The Baltimore Opera Company says it must raise an additional $600,000 in cash and pledges by the end of December to meet a $1 million goal or be bankrupt before the end of its current 40th anniversary season.
Officials said yesterday that the BOC -- founded by the renowned diva Rosa Ponselle -- must collect $500,000 of the total fund-raising goal in cash by the end of the year in order to stage the final two productions on its 1990-'91 schedule.
"If we don't meet our goal by the end of December, we will have to close the doors. We will be in bankruptcy," said board chairman Lowell R. Bowen.
Mr. Bowen and BOC general director Michael Harrison said in separate interviews that the opera is sagging under the burden of a deficit of $800,000, more than half of which was incurred in the 1989-'90 season.
That debt has created a "cash shortfall that becomes absolutely critical in December," said Mr. Bowen, managing partner of the law firm Miles & Stockbridge.
The opera is the latest in a series of Baltimore cultural institutions to face a severe financial crisis. The Peabody Institute last month completed a $15 million, do-or-die fund-raising effort that qualified it for $30 million in state aid. In 1986, the Baltimore Symphony Orchestra successfully mounted a $40 million endowment campaign aimed at erasing its operating deficit. And in the early 1980s, the Baltimore Ballet folded under a mountain of debt.
Mr. Bowen said the opera has already received some $400,000 in cash and pledges in the last several months from local corporations and individuals but said much of that money was contingent upon the company's acquiring the other $600,000 to meet its $1 million goal.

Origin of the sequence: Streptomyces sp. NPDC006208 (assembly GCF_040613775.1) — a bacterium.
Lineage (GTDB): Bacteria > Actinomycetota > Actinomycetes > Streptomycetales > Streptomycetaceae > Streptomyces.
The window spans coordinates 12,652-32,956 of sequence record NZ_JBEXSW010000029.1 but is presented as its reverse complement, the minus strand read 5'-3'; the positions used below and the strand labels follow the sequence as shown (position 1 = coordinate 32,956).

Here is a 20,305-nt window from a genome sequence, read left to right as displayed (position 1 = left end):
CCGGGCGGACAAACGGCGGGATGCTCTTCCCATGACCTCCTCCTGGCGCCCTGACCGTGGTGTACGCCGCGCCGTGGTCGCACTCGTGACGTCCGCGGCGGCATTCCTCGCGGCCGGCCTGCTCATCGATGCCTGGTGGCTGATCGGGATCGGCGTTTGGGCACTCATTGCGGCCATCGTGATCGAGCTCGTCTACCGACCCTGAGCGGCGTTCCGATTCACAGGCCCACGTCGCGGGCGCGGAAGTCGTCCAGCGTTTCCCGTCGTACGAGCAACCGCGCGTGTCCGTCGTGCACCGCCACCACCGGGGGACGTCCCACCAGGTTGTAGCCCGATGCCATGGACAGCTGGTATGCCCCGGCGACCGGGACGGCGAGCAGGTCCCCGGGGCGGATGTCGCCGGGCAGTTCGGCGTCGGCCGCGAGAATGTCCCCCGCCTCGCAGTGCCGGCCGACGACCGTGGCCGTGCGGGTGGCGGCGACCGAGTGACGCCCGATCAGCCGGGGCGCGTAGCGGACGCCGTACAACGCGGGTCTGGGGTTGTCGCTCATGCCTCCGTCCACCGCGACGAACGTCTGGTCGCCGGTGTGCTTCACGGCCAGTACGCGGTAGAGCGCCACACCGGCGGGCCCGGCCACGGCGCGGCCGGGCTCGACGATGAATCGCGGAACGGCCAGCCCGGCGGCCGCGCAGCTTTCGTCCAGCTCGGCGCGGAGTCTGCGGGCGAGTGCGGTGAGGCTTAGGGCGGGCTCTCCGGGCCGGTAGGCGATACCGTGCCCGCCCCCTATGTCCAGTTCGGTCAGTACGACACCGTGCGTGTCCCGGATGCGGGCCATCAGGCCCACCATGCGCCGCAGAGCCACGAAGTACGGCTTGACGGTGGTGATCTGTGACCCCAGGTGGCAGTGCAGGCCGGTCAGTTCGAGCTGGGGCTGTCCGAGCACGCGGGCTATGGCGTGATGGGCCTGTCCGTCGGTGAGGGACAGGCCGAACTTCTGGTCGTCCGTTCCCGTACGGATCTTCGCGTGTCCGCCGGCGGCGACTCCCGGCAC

Given the weak local and national economy, there "couldn't be a worse time" to be soliciting money from corporations, he acknowledged, but added, "Compared to everyone else, our $1 million looks like peanuts."
Mr. Bowen said it was "not realistic" for the BOC, which receives just over $200,000 through the Maryland State Arts Council, to ask for a bailout from the state and said the opera could not seek funds from private lenders because it was already "borrowed to the max."
The BOC, in the middle of its season-opening production of "Carmen," sent letters this week asking for money from its 5,500 subscribers, from whom it hopes to raise $250,000.
It has also slashed this year's budget by 10 percent to $2.3 million by moving its rented offices to a less expensive location and replacing "Tristan und Isolde" with a concert of selections from Wagner's operas, scheduled for performances beginning Nov. 30. (The season schedule also includes Verdi's "Un Ballo in Maschera" in March and Puccini's "Madama Butterfly" in April.)
"We've pared everything down to the point we feel we can without reducing the quality," Mr. Harrison said.
He blamed last year's $460,000 operating deficit on a combination of increased production costs and what he termed a "dramatic failing" in fund-raising. Corporate gifts and underwriting grants were nearly $200,000 under budgeted projections, he said.
Mr. Harrison said that in the past the opera company has "never been very aggressive" in raising money but said it was placing increased emphasis on solicitations.
He said the $1 million in cash and pledges the opera was seeking would allow it to retire its debt and create a small cash reserve.
That money, he said, would be in addition to some $700,000 in private support it has budgeted for the current fiscal year.
He said the BOC, which has virtually no endowment, receives 53 percent of its income from ticket sales, compared to 40 percent for most regional opera companies.
Ticket sales, he said, remained strong. The opera had an 84 percent renewal rate among subscribers and so far has received $110,000 from single ticket sales for "Carmen," the largest such amount in its history.